What is the difference between CFDs and spread betting?

Thursday, 29 November 2012 10:57

Speculate on price movements with CFDs

Speculate on price movements with CFDs

Contracts for difference (CFDs) and spread betting are often grouped together when people talk about financial trading. While they certainly have similarities, it's important to understand how they differ if you want to start trading with either instrument.

Firstly, let's take a look at what CFDs and financial spread betting have in common.


The main way in which CFDs and spread betting are the same is in that you can speculate on upward and downward market movements. This means you can profit from price falls, as well as rises, thereby giving you the potential to make money from your investments even when market conditions are low – unlike with traditional shares trading.

However, you need to be aware that the value of investments can fall as well as rise, and any income from them is not guaranteed. When you speculate on financial markets, always remember that past performance is not a guide to future performance.

Another similarity between spread betting and CFDs is that you will never actually own the underlying instrument that you are trading on – you are merely speculating on whether the value will rise or fall.

CFDs and spread bets areleveraged products which are traded on margin, which means you do not have to pay the full value of the trade to open a position, but that you are still exposed to it. As a result, you can put down, for example, a ten per cent deposit on a trade worth £50,000 (so £5,000), but could still realise losses or profits based on the full value of the position.

This is one of the most important aspects of CFDs and spread betting to understand before you begin trading. Both these methods of trading carry a high level of risk to your capital and there is the possibility that you could quickly lose more than your initial investment.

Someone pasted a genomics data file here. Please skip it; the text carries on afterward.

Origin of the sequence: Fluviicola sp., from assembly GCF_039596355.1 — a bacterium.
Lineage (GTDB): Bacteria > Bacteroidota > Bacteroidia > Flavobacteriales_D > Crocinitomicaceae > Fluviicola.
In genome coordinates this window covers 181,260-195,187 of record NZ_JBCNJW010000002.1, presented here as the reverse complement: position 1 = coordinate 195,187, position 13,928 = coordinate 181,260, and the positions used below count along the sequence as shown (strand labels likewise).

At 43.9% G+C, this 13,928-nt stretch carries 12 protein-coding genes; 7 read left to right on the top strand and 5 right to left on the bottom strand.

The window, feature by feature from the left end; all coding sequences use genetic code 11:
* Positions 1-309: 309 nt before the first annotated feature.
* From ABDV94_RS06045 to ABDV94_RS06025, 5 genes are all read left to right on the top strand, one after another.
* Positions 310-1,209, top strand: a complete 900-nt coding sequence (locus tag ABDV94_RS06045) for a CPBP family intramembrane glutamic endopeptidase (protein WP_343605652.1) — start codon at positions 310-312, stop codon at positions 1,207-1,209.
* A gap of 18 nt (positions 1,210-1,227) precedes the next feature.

Therefore, CFDs and spread betting are not suitable for every investor and you should make sure you fully understand the risks involved before you begin trading, and seek independent advice if necessary.


As you can probably see, CFDs and spread betting work in very similar ways, but there are areas where they differ. It's vital that you fully understand this before you make a decision about which, if either, of these methods you want to trade with.

Firstly, profits generated by CFD trading are liable for Capital Gains Tax (CGT), whereas those earned through spread betting are not. This does have the advantage that any losses you accrue while CFD trading can be offset against future profits for tax purposes, though.

You are exempt from stamp duty when engaging in either of these trading activities. Of course, tax rules depend on individual circumstances and are subject to change, so make sure you research your liabilities thoroughly before you start trading.

Secondly, financing charges for CFDs are applied separate to the cost of opening your position. This means you'll need to account for this outlay on top of what you spend trading. Typically, there is also a daily funding charge applied to CFDs for keeping a position open overnight.

Although on the face of it spread betting may appear to be commission-free, this is not the case. The cost of making the trade will usually be built into the spread itself, which means CFD spreads can often appear to be tighter than those offered on spread bets. A further key difference relating to the spread is that CFD traders can post orders within the bid-offer spread, whereas you simply have to accept the bid-offer available when you are spread betting.

Thirdly, CFDs do not always have an expiration date – it is up to the trader to decide how long they want to keep the position open for. Spread bets sometimes have a closing date, with such trades usually taken out on a daily, monthly or quarterly basis. However, day trades tend to be 'rolling' so they simply carry on indefinitely.



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